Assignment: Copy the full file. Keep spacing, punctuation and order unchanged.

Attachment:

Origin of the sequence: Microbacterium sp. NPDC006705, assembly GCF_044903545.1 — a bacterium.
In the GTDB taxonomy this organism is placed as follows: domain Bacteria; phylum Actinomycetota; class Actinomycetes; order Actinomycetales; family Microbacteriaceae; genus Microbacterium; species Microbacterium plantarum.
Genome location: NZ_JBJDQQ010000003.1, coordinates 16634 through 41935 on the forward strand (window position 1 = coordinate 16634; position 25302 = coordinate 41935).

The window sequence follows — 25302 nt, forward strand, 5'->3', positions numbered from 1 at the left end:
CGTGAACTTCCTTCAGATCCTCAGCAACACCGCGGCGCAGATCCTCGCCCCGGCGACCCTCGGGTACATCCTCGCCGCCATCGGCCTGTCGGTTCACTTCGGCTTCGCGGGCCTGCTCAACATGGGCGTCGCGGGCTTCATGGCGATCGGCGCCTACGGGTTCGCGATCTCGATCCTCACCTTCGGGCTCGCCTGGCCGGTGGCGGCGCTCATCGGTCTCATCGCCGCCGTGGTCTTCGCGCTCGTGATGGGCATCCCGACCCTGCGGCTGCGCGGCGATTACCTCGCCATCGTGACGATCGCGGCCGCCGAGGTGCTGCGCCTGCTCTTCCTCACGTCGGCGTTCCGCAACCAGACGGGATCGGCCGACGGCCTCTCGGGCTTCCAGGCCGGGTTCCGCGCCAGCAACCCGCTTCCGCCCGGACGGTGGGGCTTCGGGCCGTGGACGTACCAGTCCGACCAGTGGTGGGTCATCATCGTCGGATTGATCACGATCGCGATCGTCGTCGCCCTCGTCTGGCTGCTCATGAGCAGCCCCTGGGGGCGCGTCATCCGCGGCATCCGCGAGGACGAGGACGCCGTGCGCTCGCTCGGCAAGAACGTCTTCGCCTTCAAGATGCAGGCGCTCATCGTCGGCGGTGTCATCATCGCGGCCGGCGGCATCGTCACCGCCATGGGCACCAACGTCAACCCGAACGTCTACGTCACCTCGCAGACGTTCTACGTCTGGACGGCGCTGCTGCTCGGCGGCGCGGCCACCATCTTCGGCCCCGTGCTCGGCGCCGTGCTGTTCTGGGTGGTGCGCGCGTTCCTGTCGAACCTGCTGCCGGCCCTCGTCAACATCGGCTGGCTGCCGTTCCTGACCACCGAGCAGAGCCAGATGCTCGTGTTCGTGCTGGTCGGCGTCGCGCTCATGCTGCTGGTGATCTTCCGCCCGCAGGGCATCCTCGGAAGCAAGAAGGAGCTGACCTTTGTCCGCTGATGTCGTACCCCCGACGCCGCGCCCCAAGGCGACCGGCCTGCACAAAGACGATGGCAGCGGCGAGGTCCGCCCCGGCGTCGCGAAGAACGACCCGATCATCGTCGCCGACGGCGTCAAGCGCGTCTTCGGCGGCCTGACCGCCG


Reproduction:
Origin of the sequence: Microbacterium sp. NPDC006705, assembly GCF_044903545.1 — a bacterium.
In the GTDB taxonomy this organism is placed as follows: domain Bacteria; phylum Actinomycetota; class Actinomycetes; order Actinomycetales; family Microbacteriaceae; genus Microbacterium; species Microbacterium plantarum.
Genome location: NZ_JBJDQQ010000003.1, coordinates 16634 through 41935 on the forward strand (window position 1 = coordinate 16634; position 25302 = coordinate 41935).

The window sequence follows — 25302 nt, forward strand, 5'->3', positions numbered from 1 at the left end:
CGTGAACTTCCTTCAGATCCTCAGCAACACCGCGGCGCAGATCCTCGCCCCGGCGACCCTCGGGTACATCCTCGCCGCCATCGGCCTGTCGGTTCACTTCGGCTTCGCGGGCCTGCTCAACATGGGCGTCGCGGGCTTCATGGCGATCGGCGCCTACGGGTTCGCGATCTCGATCCTCACCTTCGGGCTCGCCTGGCCGGTGGCGGCGCTCATCGGTCTCATCGCCGCCGTGGTCTTCGCGCTCGTGATGGGCATCCCGACCCTGCGGCTGCGCGGCGATTACCTCGCCATCGTGACGATCGCGGCCGCCGAGGTGCTGCGCCTGCTCTTCCTCACGTCGGCGTTCCGCAACCAGACGGGATCGGCCGACGGCCTCTCGGGCTTCCAGGCCGGGTTCCGCGCCAGCAACCCGCTTCCGCCCGGACGGTGGGGCTTCGGGCCGTGGACGTACCAGTCCGACCAGTGGTGGGTCATCATCGTCGGATTGATCACGATCGCGATCGTCGTCGCCCTCGTCTGGCTGCTCATGAGCAGCCCCTGGGGGCGCGTCATCCGCGGCATCCGCGAGGACGAGGACGCCGTGCGCTCGCTCGGCAAGAACGTCTTCGCCTTCAAGATGCAGGCGCTCATCGTCGGCGGTGTCATCATCGCGGCCGGCGGCATCGTCACCGCCATGGGCACCAACGTCAACCCGAACGTCTACGTCACCTCGCAGACGTTCTACGTCTGGACGGCGCTGCTGCTCGGCGGCGCGGCCACCATCTTCGGCCCCGTGCTCGGCGCCGTGCTGTTCTGGGTGGTGCGCGCGTTCCTGTCGAACCTGCTGCCGGCCCTCGTCAACATCGGCTGGCTGCCGTTCCTGACCACCGAGCAGAGCCAGATGCTCGTGTTCGTGCTGGTCGGCGTCGCGCTCATGCTGCTGGTGATCTTCCGCCCGCAGGGCATCCTCGGAAGCAAGAAGGAGCTGACCTTTGTCCGCTGATGTCGTACCCCCGACGCCGCGCCCCAAGGCGACCGGCCTGCACAAAGACGATGGCAGCGGCGAGGTCCGCCCCGGCGTCGCGAAGAACGACCCGATCATCGTCGCCGACGGCGTCAAGCGCGTCTTCGGCGGCCTGACCGCCG